Offline CGS4 data reduction steps
This guide is not meant to be a complete cgs4 data reduction
manual. It outlines the steps a typical UKIRT/CGS4 observer will want
to carry out on their data after the observing run. These steps could
be carried out using many different data reduction packages, for
example starlink or IRAF.
I will assume that you have a nightlog file from the orac-dr
pipeline, and that you have the _wce files for each science frame,
which will consitute the starting point for this guide. I will also
assume that the _wce files you have have been processed satisfactoraly
by the pipeline, and have been flat-fielded. This will usually be the
Stage 1: co-add into groups.
With reference to your nightlog, select the _wce files that
consitute each "group" of observations. A group would typically be an
observation of one target at one instrument configuration.
Inspect each of these frames and check for any obvious defects. If
you discard and frames, be sure to discard the same number of
main-beam and offset-beam frames. The main-beam frames will have 0,0
as the RA and DEC offsets in the nightlog, the offset-beam frames will
typically be 11.74 arcsec away from 0,0. If you were nodding to blank
sky, the offset will be much larger, and the offset-beam frames will
also be SKY frames.
Form a group frame which consists of the sum of all the main beam
observations minus the sum of all the offset beam observations.
Do this for each group of observations you are going to reduce at
this time. You should at least have a standard star group and a target
group at this point.
In these group files, the "sky" areas should be relatively free of
sky-lines. Sky line residuals up to a few tens of counts can be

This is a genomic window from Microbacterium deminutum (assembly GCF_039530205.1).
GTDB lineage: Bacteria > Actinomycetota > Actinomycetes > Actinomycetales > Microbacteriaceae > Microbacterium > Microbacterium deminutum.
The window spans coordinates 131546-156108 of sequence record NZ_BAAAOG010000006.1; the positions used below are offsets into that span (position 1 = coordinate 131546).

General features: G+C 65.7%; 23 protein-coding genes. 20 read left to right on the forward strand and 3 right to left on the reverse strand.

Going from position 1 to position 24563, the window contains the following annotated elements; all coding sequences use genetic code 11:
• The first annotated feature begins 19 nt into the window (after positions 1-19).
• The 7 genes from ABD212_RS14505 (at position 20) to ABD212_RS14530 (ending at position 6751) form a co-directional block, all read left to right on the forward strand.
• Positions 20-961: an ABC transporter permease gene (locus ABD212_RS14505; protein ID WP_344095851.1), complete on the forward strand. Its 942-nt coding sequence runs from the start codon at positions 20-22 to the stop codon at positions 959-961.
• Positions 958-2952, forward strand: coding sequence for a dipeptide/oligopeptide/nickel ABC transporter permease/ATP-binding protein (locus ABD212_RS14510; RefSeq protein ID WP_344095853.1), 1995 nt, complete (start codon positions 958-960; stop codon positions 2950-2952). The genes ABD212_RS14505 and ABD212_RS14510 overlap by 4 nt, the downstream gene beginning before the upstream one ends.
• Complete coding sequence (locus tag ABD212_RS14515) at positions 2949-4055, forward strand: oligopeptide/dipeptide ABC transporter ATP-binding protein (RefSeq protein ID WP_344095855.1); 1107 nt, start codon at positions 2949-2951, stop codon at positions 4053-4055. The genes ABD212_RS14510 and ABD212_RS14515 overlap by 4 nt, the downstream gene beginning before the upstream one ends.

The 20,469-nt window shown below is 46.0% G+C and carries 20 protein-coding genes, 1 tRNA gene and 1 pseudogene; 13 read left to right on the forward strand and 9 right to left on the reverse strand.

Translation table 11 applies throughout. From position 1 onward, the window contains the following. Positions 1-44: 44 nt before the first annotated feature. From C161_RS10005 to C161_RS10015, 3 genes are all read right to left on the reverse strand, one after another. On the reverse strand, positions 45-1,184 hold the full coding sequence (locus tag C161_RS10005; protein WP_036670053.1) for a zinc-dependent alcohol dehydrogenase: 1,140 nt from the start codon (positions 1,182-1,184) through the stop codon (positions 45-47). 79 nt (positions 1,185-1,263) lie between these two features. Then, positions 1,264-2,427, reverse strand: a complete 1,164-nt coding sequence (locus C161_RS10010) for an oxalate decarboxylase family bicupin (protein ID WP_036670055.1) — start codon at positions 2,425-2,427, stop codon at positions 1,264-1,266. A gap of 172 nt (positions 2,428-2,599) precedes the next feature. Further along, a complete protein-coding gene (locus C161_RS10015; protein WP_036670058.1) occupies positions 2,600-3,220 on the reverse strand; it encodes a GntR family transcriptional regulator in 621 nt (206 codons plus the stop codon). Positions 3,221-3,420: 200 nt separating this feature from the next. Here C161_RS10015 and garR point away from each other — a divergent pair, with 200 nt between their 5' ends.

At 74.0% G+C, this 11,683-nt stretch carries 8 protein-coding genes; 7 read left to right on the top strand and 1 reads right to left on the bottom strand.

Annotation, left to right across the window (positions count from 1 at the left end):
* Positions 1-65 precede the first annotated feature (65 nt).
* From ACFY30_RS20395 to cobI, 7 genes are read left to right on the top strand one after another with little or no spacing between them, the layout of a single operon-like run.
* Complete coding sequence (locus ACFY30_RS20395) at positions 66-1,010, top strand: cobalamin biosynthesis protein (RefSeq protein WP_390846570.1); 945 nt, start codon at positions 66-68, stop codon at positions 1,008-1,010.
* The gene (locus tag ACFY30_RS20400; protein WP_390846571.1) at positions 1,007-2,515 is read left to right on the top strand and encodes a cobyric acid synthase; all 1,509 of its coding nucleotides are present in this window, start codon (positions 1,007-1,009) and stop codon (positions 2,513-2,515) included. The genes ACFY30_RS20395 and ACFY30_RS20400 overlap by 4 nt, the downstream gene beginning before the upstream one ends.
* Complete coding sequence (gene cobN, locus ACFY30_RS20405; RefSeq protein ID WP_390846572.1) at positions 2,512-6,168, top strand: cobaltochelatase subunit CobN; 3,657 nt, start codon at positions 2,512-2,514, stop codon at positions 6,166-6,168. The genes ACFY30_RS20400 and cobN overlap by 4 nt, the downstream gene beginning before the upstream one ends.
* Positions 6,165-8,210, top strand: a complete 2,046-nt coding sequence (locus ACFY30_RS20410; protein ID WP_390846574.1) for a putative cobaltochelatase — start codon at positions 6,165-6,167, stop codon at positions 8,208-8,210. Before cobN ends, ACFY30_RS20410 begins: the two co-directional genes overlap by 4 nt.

removed (see later). You should have a positive band acorss the image
representing the positive image of the spectrum of the target. If you
were nodding along the slit, you should also have a negative band
across the image representing the offset-beam negative image of the
If your observations spanned a long time interval, ie a large
change in position of the telescope as you tracked the object across
the sky, then you should consider adding your observations into
"sub-groups" of an hour or so's data, extracting the spectra from each
of these seperately, then doing a cross-correlation to determine any
shift due to instrument flexure, and applying this shift before adding
the spectra together
If you wish, at this point, you can subtract off the residual sky
lines. Use your favourite DR package. You should mask off the areas of
the image containing the target spectra, then have the package fit a
low order polynomial to the residual sky flux in each column. The
polynomial fit should then be subtracted from the whole image,
including the areas where the target spectra are, obviosuly.
Stage 2: Extracting the spectra
Extract the +ve and -ve images of the spectrum seperately. You can
use optimal extraction if you like, and if you used the same nod
distance for the standard star, you can use the standard star
observations to generate the profiles with which to optimally extract
the target spectra. After you extract the -ve spectrum, multiply it by
-1 to make is positive. Keep the profiles that you use around for
Check for a shift between the specta. This needs to be done on
something bright; I suggest doing it only on the standard star
spectra, however if your target is brighter than your standard (you
might have been doing monitoring, or looking for weak lines on a
strong continuum etc), then you could do it to the object spectra too.
Basically, cross-correlate the main-beam and offset-beam
spectra. If you get a shift of more that say 0.2 pixels, shift the
offset beam spectrum to match the main-beam spectrum. If you're only